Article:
The Most Important Question in Medicine

F. Perry Wilson, MD, MSCE


June 26, 2023

Welcome to Impact Factor, your weekly dose of commentary on a new medical study. I'm Dr F. Perry Wilson of the Yale School of Medicine.

Today I am going to tell you the single best question you can ask any doctor, the one that has saved my butt countless times throughout my career, the one that every attending physician should be asking every intern and resident when they present a new case. That question: "What else could this be?"

I know, I know — "When you hear hoofbeats, think horses, not zebras." I get it. But sometimes we get so good at our jobs, so good at recognizing horses, that we stop asking ourselves about zebras at all. You see this in a phenomenon known as "anchoring bias" where physicians, when presented with a diagnosis, tend to latch on to that diagnosis based on the first piece of information given, paying attention to data that support it and ignoring data that point in other directions.

That special question, "What else could this be?", breaks through that barrier. It forces you, the medical team, everyone, to go through the exercise of real, old-fashioned differential diagnosis. And I promise that if you do this enough, at some point it will save someone's life.

Though the concept of anchoring bias in medicine is broadly understood, it hasn't been broadly studied until now, with this study appearing in JAMA Internal Medicine.

Here's the setup.

The authors hypothesized that there would be substantial anchoring bias when patients with congestive heart failure (CHF) presented to the emergency department with shortness of breath if the triage "visit reason" section mentioned CHF. We're talking about the subtle difference between the following:

  • Visit reason: Shortness of breath

  • Visit reason: Shortness of breath/CHF

People with CHF can be short of breath for lots of reasons. CHF exacerbation comes immediately to mind and it should. But there are obviously lots of answers to that "What else could this be?" question: pneumonia, pneumothorax, heart attack, COPD, and, of course, pulmonary embolism (PE).

The authors leveraged the nationwide VA database, allowing them to examine data from over 100,000 patients presenting to various VA EDs with shortness of breath. They then looked for particular tests — D-dimer, CT chest with contrast, V/Q scan, lower-extremity Doppler — that would suggest that the doctor was thinking about PE. The question, then, is whether mentioning CHF in that little "visit reason" section would influence the likelihood of testing for PE.

I know what you're thinking: Not everyone who is short of breath needs an evaluation for PE. And the authors did a nice job accounting for a variety of factors that might predict a PE workup: malignancy, recent surgery, elevated heart rate, low oxygen saturation, etc. Of course, some of those same factors might predict whether that triage nurse will write "CHF" in the visit reason section. All of these things need to be accounted for statistically, and were, but — the unofficial Impact Factor motto reminds us that "there are always more confounders."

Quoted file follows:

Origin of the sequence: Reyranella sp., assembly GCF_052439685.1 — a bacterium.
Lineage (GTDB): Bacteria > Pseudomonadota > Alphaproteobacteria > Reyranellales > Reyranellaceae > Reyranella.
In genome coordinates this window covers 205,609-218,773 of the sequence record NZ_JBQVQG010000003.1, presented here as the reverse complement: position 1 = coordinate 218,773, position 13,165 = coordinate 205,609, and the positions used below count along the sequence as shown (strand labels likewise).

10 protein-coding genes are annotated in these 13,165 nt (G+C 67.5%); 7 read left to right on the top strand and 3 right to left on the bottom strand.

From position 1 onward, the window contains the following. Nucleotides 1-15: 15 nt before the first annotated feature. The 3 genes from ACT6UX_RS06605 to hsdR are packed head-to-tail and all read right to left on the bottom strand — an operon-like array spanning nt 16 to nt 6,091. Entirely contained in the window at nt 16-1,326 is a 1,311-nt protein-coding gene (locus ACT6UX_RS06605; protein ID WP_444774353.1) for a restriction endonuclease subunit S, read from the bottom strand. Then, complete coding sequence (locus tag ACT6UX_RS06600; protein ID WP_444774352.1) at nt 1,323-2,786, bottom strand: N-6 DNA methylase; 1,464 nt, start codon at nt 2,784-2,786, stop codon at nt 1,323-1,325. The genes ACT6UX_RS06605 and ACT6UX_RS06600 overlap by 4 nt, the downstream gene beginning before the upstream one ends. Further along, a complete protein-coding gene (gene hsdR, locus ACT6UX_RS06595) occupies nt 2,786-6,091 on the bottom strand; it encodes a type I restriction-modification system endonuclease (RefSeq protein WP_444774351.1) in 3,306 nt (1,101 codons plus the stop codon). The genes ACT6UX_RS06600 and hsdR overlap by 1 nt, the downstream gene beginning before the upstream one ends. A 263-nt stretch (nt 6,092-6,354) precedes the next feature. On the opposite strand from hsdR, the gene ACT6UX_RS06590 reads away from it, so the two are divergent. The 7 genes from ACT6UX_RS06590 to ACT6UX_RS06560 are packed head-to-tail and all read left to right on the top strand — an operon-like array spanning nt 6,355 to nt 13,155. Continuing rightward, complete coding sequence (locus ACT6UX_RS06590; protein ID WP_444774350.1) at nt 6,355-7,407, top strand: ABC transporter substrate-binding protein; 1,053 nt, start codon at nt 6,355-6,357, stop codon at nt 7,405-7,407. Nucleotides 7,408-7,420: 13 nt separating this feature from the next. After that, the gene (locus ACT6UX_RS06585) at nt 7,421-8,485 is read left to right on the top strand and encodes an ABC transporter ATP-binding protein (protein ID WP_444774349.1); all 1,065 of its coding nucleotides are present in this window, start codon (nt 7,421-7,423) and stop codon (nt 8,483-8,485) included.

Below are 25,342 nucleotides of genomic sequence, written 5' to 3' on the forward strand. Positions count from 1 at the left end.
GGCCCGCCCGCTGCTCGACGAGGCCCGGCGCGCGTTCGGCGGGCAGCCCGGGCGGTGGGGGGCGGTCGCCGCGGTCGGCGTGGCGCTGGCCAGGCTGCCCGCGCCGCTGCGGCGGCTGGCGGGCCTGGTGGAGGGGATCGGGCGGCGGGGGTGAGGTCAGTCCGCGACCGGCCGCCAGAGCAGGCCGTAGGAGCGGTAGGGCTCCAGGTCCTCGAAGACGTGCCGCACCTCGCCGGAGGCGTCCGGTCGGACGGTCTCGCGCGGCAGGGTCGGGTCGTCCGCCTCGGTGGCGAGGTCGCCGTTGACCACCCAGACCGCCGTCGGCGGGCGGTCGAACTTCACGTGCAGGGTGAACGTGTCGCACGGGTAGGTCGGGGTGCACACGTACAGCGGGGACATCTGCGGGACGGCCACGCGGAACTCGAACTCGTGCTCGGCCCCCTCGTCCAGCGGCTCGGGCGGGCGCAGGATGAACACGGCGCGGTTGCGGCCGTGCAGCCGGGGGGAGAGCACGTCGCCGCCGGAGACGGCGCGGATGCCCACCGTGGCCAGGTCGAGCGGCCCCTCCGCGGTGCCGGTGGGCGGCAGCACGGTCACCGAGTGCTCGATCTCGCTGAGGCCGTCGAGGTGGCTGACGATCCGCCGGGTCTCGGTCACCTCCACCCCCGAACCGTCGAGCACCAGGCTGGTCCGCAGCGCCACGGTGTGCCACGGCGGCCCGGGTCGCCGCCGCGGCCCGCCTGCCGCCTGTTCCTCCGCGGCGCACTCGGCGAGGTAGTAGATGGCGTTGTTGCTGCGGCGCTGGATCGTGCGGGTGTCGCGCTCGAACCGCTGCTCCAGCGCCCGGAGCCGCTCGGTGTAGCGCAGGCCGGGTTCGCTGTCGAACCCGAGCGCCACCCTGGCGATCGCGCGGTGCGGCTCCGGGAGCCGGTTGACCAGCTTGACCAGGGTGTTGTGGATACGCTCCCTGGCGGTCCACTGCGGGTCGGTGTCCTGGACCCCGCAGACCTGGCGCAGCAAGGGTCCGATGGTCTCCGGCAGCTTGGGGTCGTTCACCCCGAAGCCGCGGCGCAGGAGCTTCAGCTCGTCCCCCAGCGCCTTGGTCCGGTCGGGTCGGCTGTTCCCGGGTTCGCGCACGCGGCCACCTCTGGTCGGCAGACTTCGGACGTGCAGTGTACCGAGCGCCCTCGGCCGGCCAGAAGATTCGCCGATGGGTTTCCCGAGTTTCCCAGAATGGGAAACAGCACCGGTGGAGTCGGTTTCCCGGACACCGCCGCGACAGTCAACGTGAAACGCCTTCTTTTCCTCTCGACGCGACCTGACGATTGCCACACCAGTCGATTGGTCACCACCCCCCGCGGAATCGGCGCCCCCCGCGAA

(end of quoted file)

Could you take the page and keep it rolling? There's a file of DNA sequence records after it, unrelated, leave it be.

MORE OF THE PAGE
But let's dig into the results. I'm going to give you the raw numbers first. There were 4392 people with CHF whose visit reason section, in addition to noting shortness of breath, explicitly mentioned CHF. Of those, 360 had PE testing and two had a PE diagnosed during that ED visit. So that's around an 8% testing rate and a 0.5% hit rate for testing. But 43 people, presumably not tested in the ED, had a PE diagnosed within the next 30 days. Assuming that those PEs were present at the ED visit, that means the ED missed 95% of the PEs in the group with that "CHF" label attached to them.

Let's do the same thing for those whose visit reason just said "shortness of breath."

Of the 103,627 people in that category, 13,886 were tested for PE and 231 of those tested positive. So that is an overall testing rate of around 13% and a hit rate of 1.7%. And 1081 of these people had a PE diagnosed within 30 days. Assuming that those PEs were actually present at the ED visit, the docs missed 79% of them.

There's one other thing to notice from the data: The overall PE rate (diagnosed by 30 days) was basically the same in both groups. That "CHF" label does not really flag a group at lower risk for PE.

Yes, there are a lot of assumptions here, including that all PEs that were actually there in the ED got caught within 30 days, but the numbers do paint a picture. In this unadjusted analysis, it seems that the "CHF" label leads to less testing and more missed PEs. Classic anchoring bias.

The adjusted analysis, accounting for all those PE risk factors, really didn't change these results. You get nearly the same numbers and thus nearly the same conclusions.

Now, the main missing piece of this puzzle is in the mind of the clinician. We don't know whether they didn't consider PE or whether they considered PE but thought it unlikely. And in the end, it's clear that the vast majority of people in this study did not have PE (though I suspect not all had a simple CHF exacerbation). But this type of analysis is useful not only for the empiric evidence of the clinical impact of anchoring bias but because of the fact that it reminds us all to ask that all-important question: What else could this be?

F. Perry Wilson, MD, MSCE, is an associate professor of medicine and director of Yale's Clinical and Translational Research Accelerator. His science communication work can be found in the Huffington Post, on NPR, and here on Medscape. He tweets @fperrywilson and his new bookHow Medicine Works and When It Doesn'tis available now.

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